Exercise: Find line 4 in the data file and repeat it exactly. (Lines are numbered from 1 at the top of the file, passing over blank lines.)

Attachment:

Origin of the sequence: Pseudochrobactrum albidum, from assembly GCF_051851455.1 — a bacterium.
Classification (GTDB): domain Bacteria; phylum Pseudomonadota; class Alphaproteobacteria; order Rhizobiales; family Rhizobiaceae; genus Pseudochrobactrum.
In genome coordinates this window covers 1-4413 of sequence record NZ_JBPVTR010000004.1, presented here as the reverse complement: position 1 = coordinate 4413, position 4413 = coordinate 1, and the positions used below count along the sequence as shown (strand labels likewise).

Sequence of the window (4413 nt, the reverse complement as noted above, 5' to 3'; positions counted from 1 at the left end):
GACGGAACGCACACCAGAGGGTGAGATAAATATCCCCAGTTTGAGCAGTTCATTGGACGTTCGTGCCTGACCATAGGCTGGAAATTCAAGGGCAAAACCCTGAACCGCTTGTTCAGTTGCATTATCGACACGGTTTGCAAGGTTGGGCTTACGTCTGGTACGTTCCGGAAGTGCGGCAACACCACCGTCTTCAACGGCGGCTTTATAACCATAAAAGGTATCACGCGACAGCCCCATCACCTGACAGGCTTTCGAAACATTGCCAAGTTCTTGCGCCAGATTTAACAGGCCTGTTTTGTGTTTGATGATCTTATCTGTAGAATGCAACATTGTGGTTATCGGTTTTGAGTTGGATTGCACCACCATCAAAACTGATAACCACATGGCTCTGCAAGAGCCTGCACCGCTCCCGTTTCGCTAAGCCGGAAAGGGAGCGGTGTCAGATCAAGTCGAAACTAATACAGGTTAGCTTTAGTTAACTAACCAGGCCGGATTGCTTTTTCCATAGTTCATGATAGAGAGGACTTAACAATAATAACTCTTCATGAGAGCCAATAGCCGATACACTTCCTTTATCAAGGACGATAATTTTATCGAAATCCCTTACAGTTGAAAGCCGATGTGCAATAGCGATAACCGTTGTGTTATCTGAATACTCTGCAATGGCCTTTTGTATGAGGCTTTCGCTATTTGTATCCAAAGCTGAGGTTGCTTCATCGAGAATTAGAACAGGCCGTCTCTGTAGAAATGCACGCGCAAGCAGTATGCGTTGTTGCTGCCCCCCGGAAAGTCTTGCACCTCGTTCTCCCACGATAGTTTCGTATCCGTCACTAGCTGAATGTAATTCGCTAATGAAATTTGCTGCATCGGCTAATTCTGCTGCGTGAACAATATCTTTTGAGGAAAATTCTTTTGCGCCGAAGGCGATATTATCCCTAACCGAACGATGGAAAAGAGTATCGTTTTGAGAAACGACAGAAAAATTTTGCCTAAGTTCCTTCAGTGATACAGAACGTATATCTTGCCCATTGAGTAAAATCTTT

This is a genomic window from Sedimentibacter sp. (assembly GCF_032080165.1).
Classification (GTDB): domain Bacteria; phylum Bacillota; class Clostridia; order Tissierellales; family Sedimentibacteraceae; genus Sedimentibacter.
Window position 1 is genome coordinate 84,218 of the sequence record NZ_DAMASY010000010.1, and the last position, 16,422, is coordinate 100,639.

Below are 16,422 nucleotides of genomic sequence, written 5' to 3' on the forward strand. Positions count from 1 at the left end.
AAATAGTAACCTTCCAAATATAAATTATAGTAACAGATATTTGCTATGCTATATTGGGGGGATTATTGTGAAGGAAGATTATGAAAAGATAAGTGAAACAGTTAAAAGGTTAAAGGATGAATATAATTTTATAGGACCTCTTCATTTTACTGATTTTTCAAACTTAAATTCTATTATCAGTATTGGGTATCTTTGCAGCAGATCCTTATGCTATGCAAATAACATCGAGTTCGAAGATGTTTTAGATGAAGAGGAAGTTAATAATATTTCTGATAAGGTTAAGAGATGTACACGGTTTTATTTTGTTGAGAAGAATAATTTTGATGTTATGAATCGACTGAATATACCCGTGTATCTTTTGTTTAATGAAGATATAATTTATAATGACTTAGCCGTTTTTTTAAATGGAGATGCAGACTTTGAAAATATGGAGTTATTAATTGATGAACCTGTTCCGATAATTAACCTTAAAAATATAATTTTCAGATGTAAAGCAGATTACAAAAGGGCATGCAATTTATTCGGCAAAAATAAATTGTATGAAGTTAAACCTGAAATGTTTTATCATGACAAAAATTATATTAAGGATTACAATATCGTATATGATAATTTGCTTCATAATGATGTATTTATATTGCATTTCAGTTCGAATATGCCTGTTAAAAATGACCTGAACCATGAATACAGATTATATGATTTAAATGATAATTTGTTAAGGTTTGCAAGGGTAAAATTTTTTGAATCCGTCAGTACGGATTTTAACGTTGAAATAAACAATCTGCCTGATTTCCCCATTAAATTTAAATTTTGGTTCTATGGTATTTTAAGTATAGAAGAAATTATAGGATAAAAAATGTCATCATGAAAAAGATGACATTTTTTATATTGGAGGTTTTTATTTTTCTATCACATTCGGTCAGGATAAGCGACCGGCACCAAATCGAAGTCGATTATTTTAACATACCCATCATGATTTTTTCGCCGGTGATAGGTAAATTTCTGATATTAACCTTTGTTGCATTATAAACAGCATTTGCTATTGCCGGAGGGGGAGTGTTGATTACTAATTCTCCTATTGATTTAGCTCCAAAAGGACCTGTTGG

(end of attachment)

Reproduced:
Sequence of the window (4413 nt, the reverse complement as noted above, 5' to 3'; positions counted from 1 at the left end):